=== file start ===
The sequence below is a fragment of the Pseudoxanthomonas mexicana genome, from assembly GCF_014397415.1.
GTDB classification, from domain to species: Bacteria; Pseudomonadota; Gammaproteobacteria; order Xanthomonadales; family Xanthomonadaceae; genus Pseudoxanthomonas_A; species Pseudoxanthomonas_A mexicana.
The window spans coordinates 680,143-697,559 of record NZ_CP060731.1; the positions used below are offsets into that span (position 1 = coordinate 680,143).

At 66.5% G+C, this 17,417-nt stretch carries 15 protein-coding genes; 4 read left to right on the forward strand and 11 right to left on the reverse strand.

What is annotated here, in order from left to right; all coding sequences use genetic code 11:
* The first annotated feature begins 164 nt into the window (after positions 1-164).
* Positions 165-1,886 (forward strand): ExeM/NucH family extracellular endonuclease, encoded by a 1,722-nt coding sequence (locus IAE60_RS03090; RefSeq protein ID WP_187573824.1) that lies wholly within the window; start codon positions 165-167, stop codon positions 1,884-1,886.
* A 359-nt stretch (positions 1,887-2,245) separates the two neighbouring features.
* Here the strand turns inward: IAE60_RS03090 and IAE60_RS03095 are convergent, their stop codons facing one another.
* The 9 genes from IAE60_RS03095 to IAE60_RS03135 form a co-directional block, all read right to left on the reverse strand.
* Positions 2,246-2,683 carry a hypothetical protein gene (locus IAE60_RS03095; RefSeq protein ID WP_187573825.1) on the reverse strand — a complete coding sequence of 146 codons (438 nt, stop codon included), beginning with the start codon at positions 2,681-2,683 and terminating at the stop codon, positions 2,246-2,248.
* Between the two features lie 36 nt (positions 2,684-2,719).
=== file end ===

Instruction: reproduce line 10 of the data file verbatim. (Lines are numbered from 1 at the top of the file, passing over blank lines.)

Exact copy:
* The 9 genes from IAE60_RS03095 to IAE60_RS03135 form a co-directional block, all read right to left on the reverse strand.